In conventional cryptography, also called secret-key or symmetric-key encryption, one key is used both for encryption and decryption.
The Data Encryption Standard or DES is a conventional algorithm once recommended by the US government for commercial use, but not for classified information. There are several modes of operation that DES can use. The US government recommended not using the Electronic Codebook or ECB mode, the simplest and weakest mode, for any confidential messages. They preferred the use of the stronger and more complex Cipher Feedback (CFB) and Cipher Block Chaining (CBC) modes.
If say a system is set to provide 40-bit encryption then it has one trillion keys available. A brute-force attack of 500,000 keys per second would take approximately 25 days to exhaust the key space combinations using a single 3 Ghz Pentium 4 computer. With a Rainbow Table, you can decrypt 40-bit encrypted files in seconds or minutes rather than days or weeks.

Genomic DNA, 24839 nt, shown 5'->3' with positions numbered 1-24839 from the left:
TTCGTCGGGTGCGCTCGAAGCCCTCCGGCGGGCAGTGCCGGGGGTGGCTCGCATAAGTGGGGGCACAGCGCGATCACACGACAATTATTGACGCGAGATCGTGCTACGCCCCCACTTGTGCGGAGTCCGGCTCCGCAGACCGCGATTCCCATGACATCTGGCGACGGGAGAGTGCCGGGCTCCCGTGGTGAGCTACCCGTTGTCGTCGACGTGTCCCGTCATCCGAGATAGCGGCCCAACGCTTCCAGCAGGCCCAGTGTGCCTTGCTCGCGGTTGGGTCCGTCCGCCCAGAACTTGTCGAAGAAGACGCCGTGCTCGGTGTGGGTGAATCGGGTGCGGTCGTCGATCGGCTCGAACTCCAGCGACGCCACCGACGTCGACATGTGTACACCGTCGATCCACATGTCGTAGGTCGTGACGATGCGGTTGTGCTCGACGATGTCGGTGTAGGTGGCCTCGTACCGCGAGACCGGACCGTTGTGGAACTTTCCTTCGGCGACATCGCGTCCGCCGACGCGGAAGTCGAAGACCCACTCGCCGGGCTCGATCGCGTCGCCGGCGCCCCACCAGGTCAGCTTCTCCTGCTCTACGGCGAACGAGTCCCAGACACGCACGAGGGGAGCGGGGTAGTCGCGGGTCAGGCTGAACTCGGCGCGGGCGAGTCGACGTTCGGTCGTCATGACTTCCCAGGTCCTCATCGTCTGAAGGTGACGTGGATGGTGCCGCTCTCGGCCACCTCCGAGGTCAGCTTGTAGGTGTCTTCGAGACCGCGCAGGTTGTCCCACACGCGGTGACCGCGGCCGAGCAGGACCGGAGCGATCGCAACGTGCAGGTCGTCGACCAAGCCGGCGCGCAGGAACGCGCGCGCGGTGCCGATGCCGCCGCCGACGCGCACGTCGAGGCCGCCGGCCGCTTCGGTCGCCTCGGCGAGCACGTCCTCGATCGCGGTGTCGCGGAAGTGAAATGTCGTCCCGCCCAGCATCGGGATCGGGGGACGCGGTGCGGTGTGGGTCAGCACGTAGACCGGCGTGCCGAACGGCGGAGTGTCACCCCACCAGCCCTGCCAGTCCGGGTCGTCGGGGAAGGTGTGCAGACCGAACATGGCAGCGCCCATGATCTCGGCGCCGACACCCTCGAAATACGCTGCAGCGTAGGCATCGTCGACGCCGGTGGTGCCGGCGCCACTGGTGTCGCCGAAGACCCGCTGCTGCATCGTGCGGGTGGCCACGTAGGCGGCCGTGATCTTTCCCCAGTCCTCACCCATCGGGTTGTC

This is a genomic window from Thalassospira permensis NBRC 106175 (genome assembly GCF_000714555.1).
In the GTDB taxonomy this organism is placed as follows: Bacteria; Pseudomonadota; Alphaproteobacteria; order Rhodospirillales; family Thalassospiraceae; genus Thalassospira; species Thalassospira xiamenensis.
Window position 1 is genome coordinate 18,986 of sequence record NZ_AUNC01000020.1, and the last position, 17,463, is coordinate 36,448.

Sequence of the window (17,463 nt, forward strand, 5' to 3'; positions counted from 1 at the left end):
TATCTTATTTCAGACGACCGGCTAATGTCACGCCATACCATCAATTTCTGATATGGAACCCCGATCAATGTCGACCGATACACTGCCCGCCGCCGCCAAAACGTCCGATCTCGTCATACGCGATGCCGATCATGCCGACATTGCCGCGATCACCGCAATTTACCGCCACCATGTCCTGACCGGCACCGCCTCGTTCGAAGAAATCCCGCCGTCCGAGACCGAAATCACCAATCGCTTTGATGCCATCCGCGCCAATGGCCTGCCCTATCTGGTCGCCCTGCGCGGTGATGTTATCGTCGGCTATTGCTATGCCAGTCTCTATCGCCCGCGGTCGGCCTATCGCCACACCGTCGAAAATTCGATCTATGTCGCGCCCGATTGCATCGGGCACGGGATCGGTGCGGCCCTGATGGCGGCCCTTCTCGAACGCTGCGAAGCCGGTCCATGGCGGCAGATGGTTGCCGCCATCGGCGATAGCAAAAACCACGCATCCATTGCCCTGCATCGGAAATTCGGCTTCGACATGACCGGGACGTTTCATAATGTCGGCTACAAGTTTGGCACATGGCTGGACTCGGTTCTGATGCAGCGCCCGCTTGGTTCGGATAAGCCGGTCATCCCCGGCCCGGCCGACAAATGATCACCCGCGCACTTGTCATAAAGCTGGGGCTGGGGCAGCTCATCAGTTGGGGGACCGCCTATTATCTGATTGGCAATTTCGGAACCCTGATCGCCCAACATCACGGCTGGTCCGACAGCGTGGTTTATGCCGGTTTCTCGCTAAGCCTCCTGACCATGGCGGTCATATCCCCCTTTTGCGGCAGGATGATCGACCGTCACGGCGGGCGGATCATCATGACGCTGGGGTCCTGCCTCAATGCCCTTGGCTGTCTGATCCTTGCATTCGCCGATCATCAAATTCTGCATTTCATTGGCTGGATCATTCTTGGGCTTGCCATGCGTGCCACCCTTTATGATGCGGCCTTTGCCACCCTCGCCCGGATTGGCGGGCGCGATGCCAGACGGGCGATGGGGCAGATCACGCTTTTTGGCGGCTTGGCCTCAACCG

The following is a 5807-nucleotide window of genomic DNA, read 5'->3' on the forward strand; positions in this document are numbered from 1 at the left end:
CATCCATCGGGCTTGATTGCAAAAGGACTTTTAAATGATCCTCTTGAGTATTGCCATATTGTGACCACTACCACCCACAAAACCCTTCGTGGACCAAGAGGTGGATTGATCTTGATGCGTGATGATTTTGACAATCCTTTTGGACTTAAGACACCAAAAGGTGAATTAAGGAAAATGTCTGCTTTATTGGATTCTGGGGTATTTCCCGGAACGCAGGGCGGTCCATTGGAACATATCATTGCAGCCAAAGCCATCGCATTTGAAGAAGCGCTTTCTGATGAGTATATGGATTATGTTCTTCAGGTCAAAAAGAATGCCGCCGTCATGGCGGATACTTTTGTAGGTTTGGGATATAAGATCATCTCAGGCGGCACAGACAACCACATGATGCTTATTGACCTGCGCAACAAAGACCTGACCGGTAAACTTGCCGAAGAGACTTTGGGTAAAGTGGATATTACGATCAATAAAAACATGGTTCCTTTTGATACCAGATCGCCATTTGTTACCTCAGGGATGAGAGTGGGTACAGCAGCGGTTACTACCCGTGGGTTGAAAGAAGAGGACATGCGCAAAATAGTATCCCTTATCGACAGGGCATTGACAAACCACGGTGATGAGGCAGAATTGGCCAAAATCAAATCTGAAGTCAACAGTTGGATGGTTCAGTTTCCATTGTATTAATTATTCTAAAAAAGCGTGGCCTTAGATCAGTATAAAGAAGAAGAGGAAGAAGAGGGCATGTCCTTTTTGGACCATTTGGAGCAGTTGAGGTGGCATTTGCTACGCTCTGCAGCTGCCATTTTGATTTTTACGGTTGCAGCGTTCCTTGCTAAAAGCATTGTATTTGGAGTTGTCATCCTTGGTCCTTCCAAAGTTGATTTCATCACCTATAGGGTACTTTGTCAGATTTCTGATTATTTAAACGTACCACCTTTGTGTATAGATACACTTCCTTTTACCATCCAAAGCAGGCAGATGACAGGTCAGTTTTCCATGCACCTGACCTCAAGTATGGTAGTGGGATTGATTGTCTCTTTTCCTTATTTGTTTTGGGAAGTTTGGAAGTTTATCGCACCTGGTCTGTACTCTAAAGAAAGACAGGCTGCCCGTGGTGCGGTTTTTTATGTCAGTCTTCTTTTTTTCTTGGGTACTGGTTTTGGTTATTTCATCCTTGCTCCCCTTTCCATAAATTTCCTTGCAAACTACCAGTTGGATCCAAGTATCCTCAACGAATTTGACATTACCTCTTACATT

Standard DES which uses a 56-bit key, can threfore be broken fairly easily by an automated computer search for the key. Triple DES is essential for security. As DES can be broken it has reached the end of its life time.
Another cipher example is Rijndael. Rijndael has been adopted as the Advanced Encryption Standard - AES and uses a 128 or 256 bit key. It is a very reliable and fast cipher; if you are unsure what to use - use AES.
For a sender and recipient to communicate securely using conventional encryption, they must agree upon a key and keep it secret. The problem with conventional encryption is key distribution... Anyone who overhears or intercepts the key in transit can later read, modify, and forge all information encrypted or authenticated with that key. How do you get the key to the recipient without someone intercepting it?
The problems of key distribution are solved by public key cryptography.